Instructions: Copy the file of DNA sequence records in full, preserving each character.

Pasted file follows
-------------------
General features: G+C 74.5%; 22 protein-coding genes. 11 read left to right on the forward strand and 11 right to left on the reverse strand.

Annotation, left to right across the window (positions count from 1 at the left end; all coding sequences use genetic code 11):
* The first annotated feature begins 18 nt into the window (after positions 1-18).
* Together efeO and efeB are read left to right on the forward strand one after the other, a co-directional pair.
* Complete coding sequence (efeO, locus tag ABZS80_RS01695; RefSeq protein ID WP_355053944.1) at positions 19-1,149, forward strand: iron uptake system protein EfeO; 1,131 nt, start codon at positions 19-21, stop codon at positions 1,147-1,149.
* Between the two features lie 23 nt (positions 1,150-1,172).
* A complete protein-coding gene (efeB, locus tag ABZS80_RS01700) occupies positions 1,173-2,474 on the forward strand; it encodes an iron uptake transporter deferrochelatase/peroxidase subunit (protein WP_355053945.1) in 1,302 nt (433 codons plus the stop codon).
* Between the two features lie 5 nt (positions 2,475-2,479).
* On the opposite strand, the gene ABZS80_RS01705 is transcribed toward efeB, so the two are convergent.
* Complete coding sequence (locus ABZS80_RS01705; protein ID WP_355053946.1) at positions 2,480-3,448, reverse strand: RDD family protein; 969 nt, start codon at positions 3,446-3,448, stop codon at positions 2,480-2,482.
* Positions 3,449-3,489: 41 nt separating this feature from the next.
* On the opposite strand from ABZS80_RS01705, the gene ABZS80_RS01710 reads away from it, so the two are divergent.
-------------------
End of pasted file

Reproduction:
General features: G+C 74.5%; 22 protein-coding genes. 11 read left to right on the forward strand and 11 right to left on the reverse strand.

Annotation, left to right across the window (positions count from 1 at the left end; all coding sequences use genetic code 11):
* The first annotated feature begins 18 nt into the window (after positions 1-18).
* Together efeO and efeB are read left to right on the forward strand one after the other, a co-directional pair.
* Complete coding sequence (efeO, locus tag ABZS80_RS01695; RefSeq protein ID WP_355053944.1) at positions 19-1,149, forward strand: iron uptake system protein EfeO; 1,131 nt, start codon at positions 19-21, stop codon at positions 1,147-1,149.
* Between the two features lie 23 nt (positions 1,150-1,172).
* A complete protein-coding gene (efeB, locus tag ABZS80_RS01700) occupies positions 1,173-2,474 on the forward strand; it encodes an iron uptake transporter deferrochelatase/peroxidase subunit (protein WP_355053945.1) in 1,302 nt (433 codons plus the stop codon).
* Between the two features lie 5 nt (positions 2,475-2,479).
* On the opposite strand, the gene ABZS80_RS01705 is transcribed toward efeB, so the two are convergent.
* Complete coding sequence (locus ABZS80_RS01705; protein ID WP_355053946.1) at positions 2,480-3,448, reverse strand: RDD family protein; 969 nt, start codon at positions 3,446-3,448, stop codon at positions 2,480-2,482.
* Positions 3,449-3,489: 41 nt separating this feature from the next.
* On the opposite strand from ABZS80_RS01705, the gene ABZS80_RS01710 reads away from it, so the two are divergent.